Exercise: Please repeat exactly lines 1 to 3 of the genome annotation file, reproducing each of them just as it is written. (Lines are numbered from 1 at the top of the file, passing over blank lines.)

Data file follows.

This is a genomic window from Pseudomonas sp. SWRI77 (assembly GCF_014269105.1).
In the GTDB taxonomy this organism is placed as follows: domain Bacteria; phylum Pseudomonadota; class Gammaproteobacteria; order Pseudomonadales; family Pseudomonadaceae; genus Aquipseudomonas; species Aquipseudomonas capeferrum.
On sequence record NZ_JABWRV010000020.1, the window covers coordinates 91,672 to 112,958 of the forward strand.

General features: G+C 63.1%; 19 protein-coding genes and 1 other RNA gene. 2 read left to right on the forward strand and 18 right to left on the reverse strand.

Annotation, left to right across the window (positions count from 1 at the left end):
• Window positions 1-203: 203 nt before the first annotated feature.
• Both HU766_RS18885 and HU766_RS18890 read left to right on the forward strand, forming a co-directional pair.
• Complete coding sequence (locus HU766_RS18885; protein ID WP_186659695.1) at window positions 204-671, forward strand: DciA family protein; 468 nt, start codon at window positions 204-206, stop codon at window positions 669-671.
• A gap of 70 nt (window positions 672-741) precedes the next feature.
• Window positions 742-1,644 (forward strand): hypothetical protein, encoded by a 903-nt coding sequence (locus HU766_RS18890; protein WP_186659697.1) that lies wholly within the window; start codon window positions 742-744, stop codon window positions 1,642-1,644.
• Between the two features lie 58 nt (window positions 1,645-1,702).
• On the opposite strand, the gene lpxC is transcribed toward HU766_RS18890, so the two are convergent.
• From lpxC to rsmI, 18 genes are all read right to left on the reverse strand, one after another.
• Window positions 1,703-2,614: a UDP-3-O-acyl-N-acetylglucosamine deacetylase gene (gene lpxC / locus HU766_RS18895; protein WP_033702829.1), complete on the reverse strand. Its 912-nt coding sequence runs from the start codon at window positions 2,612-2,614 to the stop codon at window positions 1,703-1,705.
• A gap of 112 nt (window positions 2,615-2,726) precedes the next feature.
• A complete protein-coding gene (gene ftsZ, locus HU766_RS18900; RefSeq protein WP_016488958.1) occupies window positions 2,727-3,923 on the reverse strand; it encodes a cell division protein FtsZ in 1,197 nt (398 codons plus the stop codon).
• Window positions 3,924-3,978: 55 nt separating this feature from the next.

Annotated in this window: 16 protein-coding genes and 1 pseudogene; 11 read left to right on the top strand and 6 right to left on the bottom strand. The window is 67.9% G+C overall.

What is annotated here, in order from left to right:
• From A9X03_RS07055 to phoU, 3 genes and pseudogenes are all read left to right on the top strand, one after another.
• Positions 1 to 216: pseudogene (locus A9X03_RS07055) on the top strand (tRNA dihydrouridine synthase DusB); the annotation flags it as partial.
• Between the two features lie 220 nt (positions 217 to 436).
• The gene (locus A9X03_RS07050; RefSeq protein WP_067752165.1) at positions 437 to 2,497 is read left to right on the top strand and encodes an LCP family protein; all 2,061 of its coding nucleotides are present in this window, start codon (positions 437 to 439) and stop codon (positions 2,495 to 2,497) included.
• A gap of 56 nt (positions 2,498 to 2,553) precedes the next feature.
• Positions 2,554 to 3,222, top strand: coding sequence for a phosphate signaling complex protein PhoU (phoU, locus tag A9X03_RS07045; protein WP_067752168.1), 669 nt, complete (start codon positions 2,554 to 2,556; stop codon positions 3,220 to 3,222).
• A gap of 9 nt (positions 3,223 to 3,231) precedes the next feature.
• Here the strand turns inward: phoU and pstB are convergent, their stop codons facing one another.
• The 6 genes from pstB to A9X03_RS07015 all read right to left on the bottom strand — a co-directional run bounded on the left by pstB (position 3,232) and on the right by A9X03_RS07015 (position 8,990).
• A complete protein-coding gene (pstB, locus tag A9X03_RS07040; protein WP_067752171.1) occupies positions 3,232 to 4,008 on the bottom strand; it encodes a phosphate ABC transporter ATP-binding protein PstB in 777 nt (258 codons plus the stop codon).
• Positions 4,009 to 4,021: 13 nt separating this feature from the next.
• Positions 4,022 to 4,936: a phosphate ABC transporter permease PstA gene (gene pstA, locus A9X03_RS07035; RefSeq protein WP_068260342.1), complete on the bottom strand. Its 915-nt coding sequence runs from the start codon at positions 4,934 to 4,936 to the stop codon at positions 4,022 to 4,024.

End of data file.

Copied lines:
This is a genomic window from Pseudomonas sp. SWRI77 (assembly GCF_014269105.1).
In the GTDB taxonomy this organism is placed as follows: domain Bacteria; phylum Pseudomonadota; class Gammaproteobacteria; order Pseudomonadales; family Pseudomonadaceae; genus Aquipseudomonas; species Aquipseudomonas capeferrum.
On sequence record NZ_JABWRV010000020.1, the window covers coordinates 91,672 to 112,958 of the forward strand.